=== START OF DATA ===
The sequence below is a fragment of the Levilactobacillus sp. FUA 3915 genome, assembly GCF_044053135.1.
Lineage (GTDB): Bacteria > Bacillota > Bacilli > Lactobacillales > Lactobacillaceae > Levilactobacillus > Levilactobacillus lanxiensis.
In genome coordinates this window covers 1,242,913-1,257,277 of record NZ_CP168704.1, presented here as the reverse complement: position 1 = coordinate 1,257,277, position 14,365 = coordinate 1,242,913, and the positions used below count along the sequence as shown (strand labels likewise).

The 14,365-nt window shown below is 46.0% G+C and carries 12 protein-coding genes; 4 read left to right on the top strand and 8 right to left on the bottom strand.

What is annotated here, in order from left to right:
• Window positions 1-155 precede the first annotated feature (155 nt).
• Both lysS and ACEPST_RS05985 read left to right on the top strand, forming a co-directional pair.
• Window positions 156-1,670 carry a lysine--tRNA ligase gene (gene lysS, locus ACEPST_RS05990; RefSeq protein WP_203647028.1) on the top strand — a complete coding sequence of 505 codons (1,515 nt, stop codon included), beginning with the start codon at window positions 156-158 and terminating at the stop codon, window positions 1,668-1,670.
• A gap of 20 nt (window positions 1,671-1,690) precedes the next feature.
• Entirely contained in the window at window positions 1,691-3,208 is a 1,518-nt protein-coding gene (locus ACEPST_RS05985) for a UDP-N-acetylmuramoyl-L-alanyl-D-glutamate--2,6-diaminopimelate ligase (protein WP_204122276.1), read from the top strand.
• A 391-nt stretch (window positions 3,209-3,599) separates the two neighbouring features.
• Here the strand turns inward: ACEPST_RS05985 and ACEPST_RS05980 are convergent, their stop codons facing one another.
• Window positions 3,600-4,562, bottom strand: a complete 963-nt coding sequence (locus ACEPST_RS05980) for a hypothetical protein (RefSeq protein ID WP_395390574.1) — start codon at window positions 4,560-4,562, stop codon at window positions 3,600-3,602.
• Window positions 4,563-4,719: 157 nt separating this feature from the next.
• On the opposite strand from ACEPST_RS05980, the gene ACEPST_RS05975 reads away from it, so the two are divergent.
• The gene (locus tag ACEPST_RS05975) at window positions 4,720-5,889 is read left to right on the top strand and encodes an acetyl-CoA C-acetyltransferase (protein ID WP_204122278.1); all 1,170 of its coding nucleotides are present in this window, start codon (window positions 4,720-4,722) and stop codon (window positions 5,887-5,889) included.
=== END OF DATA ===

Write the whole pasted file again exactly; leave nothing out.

The sequence below is a fragment of the Levilactobacillus sp. FUA 3915 genome, assembly GCF_044053135.1.
Lineage (GTDB): Bacteria > Bacillota > Bacilli > Lactobacillales > Lactobacillaceae > Levilactobacillus > Levilactobacillus lanxiensis.
In genome coordinates this window covers 1,242,913-1,257,277 of record NZ_CP168704.1, presented here as the reverse complement: position 1 = coordinate 1,257,277, position 14,365 = coordinate 1,242,913, and the positions used below count along the sequence as shown (strand labels likewise).

The 14,365-nt window shown below is 46.0% G+C and carries 12 protein-coding genes; 4 read left to right on the top strand and 8 right to left on the bottom strand.

What is annotated here, in order from left to right:
• Window positions 1-155 precede the first annotated feature (155 nt).
• Both lysS and ACEPST_RS05985 read left to right on the top strand, forming a co-directional pair.
• Window positions 156-1,670 carry a lysine--tRNA ligase gene (gene lysS, locus ACEPST_RS05990; RefSeq protein WP_203647028.1) on the top strand — a complete coding sequence of 505 codons (1,515 nt, stop codon included), beginning with the start codon at window positions 156-158 and terminating at the stop codon, window positions 1,668-1,670.
• A gap of 20 nt (window positions 1,671-1,690) precedes the next feature.
• Entirely contained in the window at window positions 1,691-3,208 is a 1,518-nt protein-coding gene (locus ACEPST_RS05985) for a UDP-N-acetylmuramoyl-L-alanyl-D-glutamate--2,6-diaminopimelate ligase (protein WP_204122276.1), read from the top strand.
• A 391-nt stretch (window positions 3,209-3,599) separates the two neighbouring features.
• Here the strand turns inward: ACEPST_RS05985 and ACEPST_RS05980 are convergent, their stop codons facing one another.
• Window positions 3,600-4,562, bottom strand: a complete 963-nt coding sequence (locus ACEPST_RS05980) for a hypothetical protein (RefSeq protein ID WP_395390574.1) — start codon at window positions 4,560-4,562, stop codon at window positions 3,600-3,602.
• Window positions 4,563-4,719: 157 nt separating this feature from the next.
• On the opposite strand from ACEPST_RS05980, the gene ACEPST_RS05975 reads away from it, so the two are divergent.
• The gene (locus tag ACEPST_RS05975) at window positions 4,720-5,889 is read left to right on the top strand and encodes an acetyl-CoA C-acetyltransferase (protein ID WP_204122278.1); all 1,170 of its coding nucleotides are present in this window, start codon (window positions 4,720-4,722) and stop codon (window positions 5,887-5,889) included.